Is your child ready for school?

Starting primary school is an exciting and nerve-racking time for parents and children. To give our kids the best chance at a successful start, they need to be “school ready”.
When assessing whether your child is ready for school, there are several factors to consider. Your child’s ability to socialize, identify and control emotions, manage their toileting habits, as well as their fine motor skills, are all crucial. However, their ability to communicate in verbal and non-verbal ways is arguably one of the most significant factors to impact your child’s long-term educational experience.
A child’s language skills have a proven relationship to the success of their school transition. When children are not school-ready, their ability to learn, follow instructions, socialize and have positive experiences can be impacted. A child who struggles with the school transition can develop a dislike of school that lasts beyond their first year of education. It is essential to assess your child’s capabilities and coping skills neutrally to avoid ongoing educational problems.
To determine if your child is ready for school, start by talking to their preschool teacher. Your child’s teacher will be able to give you a reliable indicator of how your child copes in a classroom setting. Question them about all aspects of your child’s daily routine, including peer interactions, writing development, concentration skills, their ability to wait and share, toileting habits as well as their verbal and non-verbal communication.
After more than three decades of practice with thousands of clients, Principal Speech Pathologist, Vince Borg, recommends you also ask yourself the following questions:

  • Can my child be easily understood by unfamiliar adults?
  • Do I find myself explaining my child’s sentence, or do siblings help to translate their speech?
  • Does my child become frustrated when communicating?
  • Does my child become frustrated with other people’s inability to understand them?
  • Are there any sounds which your child has difficulty with, particularly: s, sh, ch, k (c), g or f?
  • Does my child stutter over certain words?
  • Does my child have a lisp?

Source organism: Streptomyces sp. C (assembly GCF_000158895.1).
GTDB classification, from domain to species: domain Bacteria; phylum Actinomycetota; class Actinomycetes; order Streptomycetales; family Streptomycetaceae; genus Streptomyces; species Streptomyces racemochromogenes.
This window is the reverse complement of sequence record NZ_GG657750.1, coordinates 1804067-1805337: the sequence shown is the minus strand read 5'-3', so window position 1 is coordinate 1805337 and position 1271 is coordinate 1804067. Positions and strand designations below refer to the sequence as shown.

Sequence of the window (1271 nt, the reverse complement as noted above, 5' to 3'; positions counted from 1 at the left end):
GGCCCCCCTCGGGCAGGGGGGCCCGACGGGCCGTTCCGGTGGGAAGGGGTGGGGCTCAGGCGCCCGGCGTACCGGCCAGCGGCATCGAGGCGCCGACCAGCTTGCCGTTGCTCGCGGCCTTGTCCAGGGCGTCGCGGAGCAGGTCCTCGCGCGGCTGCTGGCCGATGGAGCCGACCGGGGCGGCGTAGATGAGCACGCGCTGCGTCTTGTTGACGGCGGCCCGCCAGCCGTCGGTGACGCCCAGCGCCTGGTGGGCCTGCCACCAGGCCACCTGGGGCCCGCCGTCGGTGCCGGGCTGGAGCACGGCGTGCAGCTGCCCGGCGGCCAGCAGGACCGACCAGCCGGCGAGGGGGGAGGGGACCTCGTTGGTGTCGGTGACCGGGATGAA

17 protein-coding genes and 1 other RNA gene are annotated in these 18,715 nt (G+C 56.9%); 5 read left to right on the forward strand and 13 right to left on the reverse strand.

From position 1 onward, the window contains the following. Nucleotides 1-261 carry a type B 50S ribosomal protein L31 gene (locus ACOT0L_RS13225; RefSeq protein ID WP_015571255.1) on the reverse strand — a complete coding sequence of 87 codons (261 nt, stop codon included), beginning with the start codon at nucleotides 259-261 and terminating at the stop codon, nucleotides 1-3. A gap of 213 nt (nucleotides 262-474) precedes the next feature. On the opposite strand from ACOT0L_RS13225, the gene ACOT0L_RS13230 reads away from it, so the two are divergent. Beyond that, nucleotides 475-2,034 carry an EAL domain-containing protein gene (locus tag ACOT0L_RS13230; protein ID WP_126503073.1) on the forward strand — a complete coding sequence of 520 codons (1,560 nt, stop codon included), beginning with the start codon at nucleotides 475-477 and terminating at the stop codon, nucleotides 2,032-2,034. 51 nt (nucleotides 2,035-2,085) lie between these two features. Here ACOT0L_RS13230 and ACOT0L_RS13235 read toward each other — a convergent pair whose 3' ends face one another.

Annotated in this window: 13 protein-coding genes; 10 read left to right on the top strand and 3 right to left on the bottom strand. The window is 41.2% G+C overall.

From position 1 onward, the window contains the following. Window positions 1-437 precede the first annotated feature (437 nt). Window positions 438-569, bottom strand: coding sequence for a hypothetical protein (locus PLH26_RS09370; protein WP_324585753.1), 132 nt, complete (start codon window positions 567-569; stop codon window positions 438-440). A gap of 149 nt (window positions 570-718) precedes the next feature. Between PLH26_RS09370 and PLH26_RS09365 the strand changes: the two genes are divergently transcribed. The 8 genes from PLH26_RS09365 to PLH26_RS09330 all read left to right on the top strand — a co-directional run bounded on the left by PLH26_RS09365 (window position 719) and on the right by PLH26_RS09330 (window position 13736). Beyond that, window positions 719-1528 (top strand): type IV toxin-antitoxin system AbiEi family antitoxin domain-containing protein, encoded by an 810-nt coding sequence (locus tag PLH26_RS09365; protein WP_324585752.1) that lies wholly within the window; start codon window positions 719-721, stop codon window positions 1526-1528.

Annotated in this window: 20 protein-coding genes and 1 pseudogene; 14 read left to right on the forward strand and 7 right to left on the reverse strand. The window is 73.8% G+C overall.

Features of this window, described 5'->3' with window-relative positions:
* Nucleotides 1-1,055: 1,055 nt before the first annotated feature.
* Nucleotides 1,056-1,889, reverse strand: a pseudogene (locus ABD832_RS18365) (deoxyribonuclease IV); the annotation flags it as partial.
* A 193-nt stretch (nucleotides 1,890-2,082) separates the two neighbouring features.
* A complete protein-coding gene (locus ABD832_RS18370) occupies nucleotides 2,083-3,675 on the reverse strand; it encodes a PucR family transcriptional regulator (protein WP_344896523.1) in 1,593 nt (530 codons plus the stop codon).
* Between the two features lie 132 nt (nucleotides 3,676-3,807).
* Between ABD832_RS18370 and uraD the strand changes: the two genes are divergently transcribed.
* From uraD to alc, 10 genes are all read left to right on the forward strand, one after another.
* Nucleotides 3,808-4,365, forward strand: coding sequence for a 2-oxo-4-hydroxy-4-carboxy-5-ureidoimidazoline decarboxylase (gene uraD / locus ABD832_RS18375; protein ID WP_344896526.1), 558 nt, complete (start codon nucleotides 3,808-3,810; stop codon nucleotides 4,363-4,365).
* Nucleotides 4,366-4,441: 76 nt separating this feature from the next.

• Can my child follow instructions with more than one directive?

To help prepare your child for the school year ahead:

  • Read longer and more complex books together at home to help improve their vocabulary.
  • Ask your child questions involving past and present tense, such as: “What happened yesterday?” and “How do you feel today?” 
  • Emphasise the different sounds in words that your child struggles to pronounce.
  • Repeat same-sound words, such as: “cream, car, key, cow.”
  • Encourage awareness about the shapes and tongue movements needed to make different sounds. Use a mirror to assist in their understanding.
  • Practice giving your child instructions involving two or three steps, such as: “Please put your shoes in the wardrobe, and then come and help me feed the dog.”
  • Keep a record of any concerns or sound errors your child makes.
  • Seek professional support to enhance your child’s speech capabilities.

For children with speech difficulties, a speech pathologist can advise you on your child’s communication and whether this may impact their school readiness in associated areas such as literacy and social development. Together you can become equipped with the necessary tools for a successful school transition. 
By learning techniques in the clinic to practice at home, your child’s speech can radically transform, setting them on track for a positive education experience next year and into the future.
Early intervention is always the best way to manage and improve speech habits. If you have concerns about your child’s ability to communicate at school next year, talk to one of our accredited speech pathologists.
To make an appointment at Box Hill Speech Pathology Clinic, phone (03) 9899 5494 or book online at www.speech-therapy.com.au

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